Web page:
The Nazi Connection

New York, N.Y. Dell Publishing Company, 1979. First Dell Printing [Stated]. Mass market paperback. 270, [2] pages. Cover has some wear and soiling. Includes chapters on Convictions; M16; Berlin 1934; Nazi Leaders; Blitzkrieg; Progress; Distractions; Politics; Detente; East Prussia; The Vital Question; Exposure; Flying High; and War. Also includes Author's Note, and Index. The Riveting, True Account of a Master Spy Inside Hitler's Reich. In 1934 the Nazi machine grinds into gear. War looms ever closer on the horizon. British Intelligence Agent Frederick Winterbotham arrives in Germany to play his dangerous game. He dines with generals, drinks with Luftwaffe pilots, befriends top brass like Goering, Hess, and Himmler. He has met the Fuhrer himself and is privy to Hitler's most secret plans. Frederick William Winterbotham CBE (16 April 1897 – 28 January 1990) was a British Royal Air Force officer who during WWII was involved in military intelligence. In 1932,Winterbotham, with the full knowledge of MI-6, escorted Rosenberg around Britain, made some appropriate introductions, and played up to him. Neither Ropp nor Rosenberg knew that Winterbotham had any intelligence connections—he was just a civilian official of the Air Staff. Winterbotham continued in this role for the next seven years. He became a regular visitor to Germany, and an apparent Nazi sympathizer. As such, he was welcomed into the highest circles in Germany, meeting Hitler and Göring, and with Göring's Luftwaffe subordinates such as Erhard Milch and Albert von Kesselring. He gathered a tremendous amount of information on the Luftwaffe and on German political and military intentions. Derived from a Kirkus review: Reminiscences by the best-selling author of The Ultra Secret, who tells about his activities as a double agent, working for RAF air intelligence while deep into dalliance with the Nazi air force in the Thirties and supposedly giving them secrets. Winterbotham himself is "the Nazi connection" and his biggest hook-ups are with Alfred Rosenberg, the anti-Bolshevik architect of Hitler's Aryan myth, who was also the editor of the Party newspaper. Through Rosenberg, Winterbotham came to Hitler's attention and Goering's, and since the Nazis wanted to prove they had no animus toward Britain, they befriended Winterbotham so that he would take Hitler's peace murmurings straight to Whitehall. Meanwhile, Winterbotham was setting up his RAF intelligence apparatus and getting big secrets out of Germany. Nobody would believe him when he described the Stuka dive bomber as it had been described to him at the Luftwaffe Club in Berlin; the RAF people dismissed the very idea of dive-bombing as "a waste of time and energy. . ." But the RAF itself is a junior service arm and not much respected--no one (except the Germans) expects wars to be fought in the air. A master spy who went into the field urbanely reviews the Nazis. Condition: Good.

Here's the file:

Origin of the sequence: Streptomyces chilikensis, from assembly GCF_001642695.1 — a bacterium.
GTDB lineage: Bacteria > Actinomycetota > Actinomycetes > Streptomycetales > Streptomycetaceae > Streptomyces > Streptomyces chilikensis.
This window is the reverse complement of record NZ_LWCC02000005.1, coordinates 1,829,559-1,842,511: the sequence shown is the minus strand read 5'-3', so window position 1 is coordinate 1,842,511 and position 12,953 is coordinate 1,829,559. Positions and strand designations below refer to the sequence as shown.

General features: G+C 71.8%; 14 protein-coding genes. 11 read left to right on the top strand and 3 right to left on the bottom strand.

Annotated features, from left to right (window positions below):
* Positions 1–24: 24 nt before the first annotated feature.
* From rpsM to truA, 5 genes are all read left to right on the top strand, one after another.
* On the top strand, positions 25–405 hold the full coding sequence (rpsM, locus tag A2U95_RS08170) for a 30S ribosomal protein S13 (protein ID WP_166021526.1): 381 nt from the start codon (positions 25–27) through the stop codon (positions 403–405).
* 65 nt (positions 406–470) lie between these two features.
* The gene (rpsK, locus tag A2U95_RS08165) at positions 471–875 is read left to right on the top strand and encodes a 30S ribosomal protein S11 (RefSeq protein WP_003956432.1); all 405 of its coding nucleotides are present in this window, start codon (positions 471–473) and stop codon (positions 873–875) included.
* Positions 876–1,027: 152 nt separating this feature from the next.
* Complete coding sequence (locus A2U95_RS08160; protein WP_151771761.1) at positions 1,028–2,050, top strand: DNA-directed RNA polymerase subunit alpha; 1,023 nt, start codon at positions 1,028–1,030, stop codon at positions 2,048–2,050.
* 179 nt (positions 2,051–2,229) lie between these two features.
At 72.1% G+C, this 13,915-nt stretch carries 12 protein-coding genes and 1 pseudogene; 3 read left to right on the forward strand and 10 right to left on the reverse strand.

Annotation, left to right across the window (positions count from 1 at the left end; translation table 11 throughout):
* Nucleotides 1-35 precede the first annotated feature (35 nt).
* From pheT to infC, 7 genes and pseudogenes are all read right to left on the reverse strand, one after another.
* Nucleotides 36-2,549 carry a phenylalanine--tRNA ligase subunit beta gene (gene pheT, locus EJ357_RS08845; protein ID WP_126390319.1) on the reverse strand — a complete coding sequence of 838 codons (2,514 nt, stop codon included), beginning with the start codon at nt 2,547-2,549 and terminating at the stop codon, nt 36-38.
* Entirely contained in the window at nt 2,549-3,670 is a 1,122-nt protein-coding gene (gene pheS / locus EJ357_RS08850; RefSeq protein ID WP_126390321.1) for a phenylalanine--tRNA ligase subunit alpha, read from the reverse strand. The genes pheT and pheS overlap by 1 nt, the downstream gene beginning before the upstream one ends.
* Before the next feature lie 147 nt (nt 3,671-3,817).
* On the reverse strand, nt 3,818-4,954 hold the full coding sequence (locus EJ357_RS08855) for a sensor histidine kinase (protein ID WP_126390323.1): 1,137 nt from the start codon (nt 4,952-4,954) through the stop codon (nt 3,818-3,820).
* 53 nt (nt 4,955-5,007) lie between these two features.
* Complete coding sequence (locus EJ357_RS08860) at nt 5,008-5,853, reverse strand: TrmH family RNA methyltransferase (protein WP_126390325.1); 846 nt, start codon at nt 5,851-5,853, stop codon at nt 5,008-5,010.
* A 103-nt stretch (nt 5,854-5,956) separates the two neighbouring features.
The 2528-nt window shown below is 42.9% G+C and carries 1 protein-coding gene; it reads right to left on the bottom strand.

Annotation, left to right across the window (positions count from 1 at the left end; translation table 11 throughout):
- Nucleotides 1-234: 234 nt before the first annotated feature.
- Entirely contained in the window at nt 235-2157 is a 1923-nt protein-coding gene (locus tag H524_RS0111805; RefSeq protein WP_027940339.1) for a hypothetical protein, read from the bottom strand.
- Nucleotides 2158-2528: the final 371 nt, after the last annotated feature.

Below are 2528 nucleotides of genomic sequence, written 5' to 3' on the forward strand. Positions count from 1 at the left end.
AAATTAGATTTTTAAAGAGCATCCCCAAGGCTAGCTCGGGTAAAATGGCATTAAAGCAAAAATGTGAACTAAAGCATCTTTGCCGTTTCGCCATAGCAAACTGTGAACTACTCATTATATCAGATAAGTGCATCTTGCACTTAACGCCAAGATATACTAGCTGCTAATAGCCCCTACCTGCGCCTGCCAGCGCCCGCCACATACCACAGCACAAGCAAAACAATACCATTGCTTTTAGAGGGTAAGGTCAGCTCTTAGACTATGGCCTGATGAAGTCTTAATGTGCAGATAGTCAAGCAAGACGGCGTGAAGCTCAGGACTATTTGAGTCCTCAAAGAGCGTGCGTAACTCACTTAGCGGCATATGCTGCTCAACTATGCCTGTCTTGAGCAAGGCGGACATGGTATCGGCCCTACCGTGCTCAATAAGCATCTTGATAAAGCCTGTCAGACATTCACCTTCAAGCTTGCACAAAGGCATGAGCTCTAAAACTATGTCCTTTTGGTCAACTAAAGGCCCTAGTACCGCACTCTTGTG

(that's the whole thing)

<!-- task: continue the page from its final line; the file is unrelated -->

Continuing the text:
Keywords: Spy, Nazi, Luftwaffe, Stuka, Dive-Bomber, Military Intelligence, Royal Air Force, Karl Boeme, William de Ropp, Alfred Rosenberg, Goering

ISBN: 0440161975

[Book #81972]

Price: $15.00

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